The Bennett BTC-1

The Bennett was built “outside the box” in two ways, horsepower versus weight and materials advancement.The principal structural material was Duraloid, a plywood impregnated with resin and processed under a patented process. If the Bennett design criteria proved successful the machine could be driven at competitive speeds with less power at lower manufacturing costs. Given the dictionary definition of a plastic, the Bennett was the first truly plastic airplane predating theWindecker by at least twenty five years. The internal fuselage structure of the BTC-1 was one of built-up frames with alignment and load transfer through the medium of routed stringers. The basic frame became the mounting mechanism to which the Duraloid outer skin was bonded. From existing printed and photographic evidence it is not possible to determine the number and disposition of parting lines of the fuselage skin. However, if WilliamHawley Bowlus followed his own standard practice, entire sides from upper to lower center lines would have been molded as one piece. The average thickness of the skin would have been one quarter inch with additional laminations providing attaching footprint surfaces for the internal structure. Given the overall use of Duraloid throughout the airframe components it is reasonable to believe the outer skin to structure bonding was accomplished using the same Bakelite based resin.When the fuselage was fully skinned and mated itwas covered with balloon cloth. The current counterpart of balloon cloth would be glider cloth, a lightweightfabric covering material. In 1936 it would have beeneither cotton or linen doped over the Duraloid skin.The bonding and filling process would have beenaccomplished through the use of clear nitrate dope. Thefilling of the fabric weave would have been accom-plished by mixing extra fine sawdust with the clear dope sanded smooth to the desired finish. This same process was followed throughout the aircraft. Some of the earliest comments on the airplane were on the outstanding finish of the product.With the benefit of over seventy years of hindsight it would appear the interior layout of the fuselage suffered from the same obstruction as some of the earlier Lockheeds. The mass of the main spar and its related hump virtually separated the cockpit from the cabin. This necessitated two different entry doors requiring over-wing access. Portable stairs would have been required for the assistance of female passengers dressed in skirts.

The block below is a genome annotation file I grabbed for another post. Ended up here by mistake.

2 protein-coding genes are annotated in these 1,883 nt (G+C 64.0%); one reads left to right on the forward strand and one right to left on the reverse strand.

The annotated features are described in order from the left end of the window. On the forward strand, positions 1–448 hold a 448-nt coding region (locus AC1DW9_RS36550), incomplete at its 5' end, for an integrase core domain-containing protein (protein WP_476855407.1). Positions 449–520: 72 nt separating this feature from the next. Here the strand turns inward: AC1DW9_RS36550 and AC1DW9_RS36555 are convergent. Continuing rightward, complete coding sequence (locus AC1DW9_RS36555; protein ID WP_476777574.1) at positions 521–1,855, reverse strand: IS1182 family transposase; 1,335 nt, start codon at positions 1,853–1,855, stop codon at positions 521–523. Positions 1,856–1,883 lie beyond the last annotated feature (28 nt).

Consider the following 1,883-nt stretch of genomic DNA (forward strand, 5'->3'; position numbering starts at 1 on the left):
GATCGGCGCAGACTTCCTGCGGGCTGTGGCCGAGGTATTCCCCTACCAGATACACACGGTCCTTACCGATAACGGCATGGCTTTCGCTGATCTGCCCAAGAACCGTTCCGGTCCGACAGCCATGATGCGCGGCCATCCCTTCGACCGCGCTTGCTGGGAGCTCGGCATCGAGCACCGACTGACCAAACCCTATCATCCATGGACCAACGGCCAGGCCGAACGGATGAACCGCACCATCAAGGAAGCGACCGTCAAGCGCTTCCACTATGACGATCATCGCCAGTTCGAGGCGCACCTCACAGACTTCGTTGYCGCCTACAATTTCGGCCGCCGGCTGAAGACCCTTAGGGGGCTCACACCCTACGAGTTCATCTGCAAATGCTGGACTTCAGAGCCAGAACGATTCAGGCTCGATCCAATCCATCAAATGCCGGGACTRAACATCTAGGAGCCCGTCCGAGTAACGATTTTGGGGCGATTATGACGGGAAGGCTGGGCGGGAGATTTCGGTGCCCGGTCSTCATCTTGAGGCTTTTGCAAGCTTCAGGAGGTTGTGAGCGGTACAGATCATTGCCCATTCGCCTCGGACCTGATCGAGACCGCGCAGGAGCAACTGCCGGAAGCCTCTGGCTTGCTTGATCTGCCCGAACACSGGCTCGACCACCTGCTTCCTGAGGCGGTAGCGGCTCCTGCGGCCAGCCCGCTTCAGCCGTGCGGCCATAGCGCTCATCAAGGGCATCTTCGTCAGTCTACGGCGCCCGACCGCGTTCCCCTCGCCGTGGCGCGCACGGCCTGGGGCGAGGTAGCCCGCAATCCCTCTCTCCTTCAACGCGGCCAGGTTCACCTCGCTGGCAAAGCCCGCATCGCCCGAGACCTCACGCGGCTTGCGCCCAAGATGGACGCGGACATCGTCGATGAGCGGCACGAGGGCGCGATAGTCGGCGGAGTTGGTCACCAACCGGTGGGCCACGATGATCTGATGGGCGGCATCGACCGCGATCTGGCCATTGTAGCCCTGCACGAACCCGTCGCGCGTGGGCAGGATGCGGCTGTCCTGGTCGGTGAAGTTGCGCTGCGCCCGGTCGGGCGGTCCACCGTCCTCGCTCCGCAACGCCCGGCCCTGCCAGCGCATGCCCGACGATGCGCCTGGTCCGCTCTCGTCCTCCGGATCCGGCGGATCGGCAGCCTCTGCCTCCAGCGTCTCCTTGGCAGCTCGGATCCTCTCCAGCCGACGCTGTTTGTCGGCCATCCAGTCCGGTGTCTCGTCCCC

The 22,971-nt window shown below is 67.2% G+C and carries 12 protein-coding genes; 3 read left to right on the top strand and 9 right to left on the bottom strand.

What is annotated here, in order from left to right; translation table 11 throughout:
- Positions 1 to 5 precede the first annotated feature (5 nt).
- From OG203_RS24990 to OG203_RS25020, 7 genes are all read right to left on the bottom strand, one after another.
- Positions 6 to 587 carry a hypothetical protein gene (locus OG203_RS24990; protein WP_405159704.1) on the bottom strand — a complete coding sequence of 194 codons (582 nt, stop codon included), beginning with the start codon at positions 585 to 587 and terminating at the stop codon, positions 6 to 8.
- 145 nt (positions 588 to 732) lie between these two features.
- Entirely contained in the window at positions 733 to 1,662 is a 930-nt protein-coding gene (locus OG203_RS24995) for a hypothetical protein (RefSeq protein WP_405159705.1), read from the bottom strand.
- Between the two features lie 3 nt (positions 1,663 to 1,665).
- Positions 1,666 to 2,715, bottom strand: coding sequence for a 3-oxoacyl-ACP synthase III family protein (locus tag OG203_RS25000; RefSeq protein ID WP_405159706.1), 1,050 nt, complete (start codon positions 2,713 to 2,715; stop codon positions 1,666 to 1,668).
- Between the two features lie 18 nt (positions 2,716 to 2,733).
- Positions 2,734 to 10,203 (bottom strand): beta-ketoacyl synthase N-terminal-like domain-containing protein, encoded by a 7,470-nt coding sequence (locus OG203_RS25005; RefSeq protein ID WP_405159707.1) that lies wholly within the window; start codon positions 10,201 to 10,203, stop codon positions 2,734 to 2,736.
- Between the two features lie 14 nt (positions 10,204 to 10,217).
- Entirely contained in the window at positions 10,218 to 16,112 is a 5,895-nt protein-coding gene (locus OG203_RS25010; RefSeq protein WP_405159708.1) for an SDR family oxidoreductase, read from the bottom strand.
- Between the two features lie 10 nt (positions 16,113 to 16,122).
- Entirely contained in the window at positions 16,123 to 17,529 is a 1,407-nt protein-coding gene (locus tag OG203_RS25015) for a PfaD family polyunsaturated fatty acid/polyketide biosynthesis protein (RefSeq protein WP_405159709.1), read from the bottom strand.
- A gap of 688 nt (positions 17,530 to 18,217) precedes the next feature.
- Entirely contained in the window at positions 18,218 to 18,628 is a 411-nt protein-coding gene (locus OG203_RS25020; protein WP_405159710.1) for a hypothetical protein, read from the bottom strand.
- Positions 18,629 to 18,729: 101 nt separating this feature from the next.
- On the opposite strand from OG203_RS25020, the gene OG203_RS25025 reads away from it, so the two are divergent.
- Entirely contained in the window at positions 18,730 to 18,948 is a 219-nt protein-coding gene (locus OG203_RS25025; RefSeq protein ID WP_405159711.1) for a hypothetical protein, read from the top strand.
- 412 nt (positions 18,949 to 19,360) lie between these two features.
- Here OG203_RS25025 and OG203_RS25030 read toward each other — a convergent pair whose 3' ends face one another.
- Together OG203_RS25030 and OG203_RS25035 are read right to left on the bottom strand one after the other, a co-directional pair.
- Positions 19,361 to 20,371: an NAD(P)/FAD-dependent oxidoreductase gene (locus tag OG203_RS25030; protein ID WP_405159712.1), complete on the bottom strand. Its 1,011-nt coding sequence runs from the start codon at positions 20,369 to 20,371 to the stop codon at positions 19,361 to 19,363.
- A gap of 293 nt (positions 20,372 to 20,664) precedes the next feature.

The wing structure of the BTC-1 has been described with arguable technical accuracy. Depending on the textavailable the material selection could vary from allDuraloid to a mixture of that material and untreatedaviation grade plywood. Given Bowlus’s penchant forconsistency and the proof of concept basis for theproduction of the aircraft, the all-Duraloid constructionseems most likely.There is no photographic or descriptive text indicatingthe wing to have been other than a fully monocoquecantilever structure. Available information is generally inagreement that the main spar of the wing was fabricatedas a full span tapered box. To this box spar was attacheda formed leading edge resulting in a full span D-cell.The ribs were bonded to the aft face of the spar andupper and lower wing skins. This method of assemblywould have resulted in a strong, light structure.The flap structure followed the same format as thewing including the covering of the upper and lowersurfaces with the impregnated plywood.Aileron structure varied only in being fabric covered.EmpennageThe vertical fin and horizontal stabilizers were fixedcantilever structures. Their construction followed thesame practices as the wing structure. It was noted thatadditional thickness at the leading edge was added to thestabilizers as protection from rock and foreign objectstrikes brought about by the tail wheel configuration ofthe aircraft.The rudder and elevators were of the same construc-tion but were covered with fabric. Directional and longi-tudinal trim was accomplished through trim tabsadjustable from the cockpit.It should be noted that while Vance Breese was primar-ily referred to as the test pilot he was also acknowledgedas a contributing designer of the Executive. The empen-nage of the BTC-1 was almost certainly a Breese design.When compared with the configurations of the Breese-Dallas, the Vultee model V-1, and the Vultee model 51,which became the BT-13 and 15, the planforms andratios are virtually the same. Breese engineering skillscontributed to all of those designs.PowerplantThe Executive was equipped with two 285 horse-power Jacobs seven cylinder L-5 radial engines.However, many of the performance figures quoted bythe Bennett group were based upon anticipated perfor-mance of the aircraft using Jacobs 300 horsepower L-6engines. Sales information provided also mentions antic-ipated use of the Wright R-760-E Whirlwind of 350horsepower. There is no record of installation of either ofthe larger engine choices.The propellers were two-bladed Hamilton-Standardcontrollable pitch with the published option of constantspeed units of the same manufacturer.The engines were mated to the nacelles through stan-dard practice welded steel tube engine mounts. It isnotable in the era of the use of mild steel such as the 10and 20 series for aircraft structure that the Bennett spec-ifications called out the use of 4130 Chrome-Molybde-num tubing and flat stock for the steel structures. It isreasonable to assume that load bearing members of themount system extended far enough to transfer thetorsion and tension loads into the main wing structure.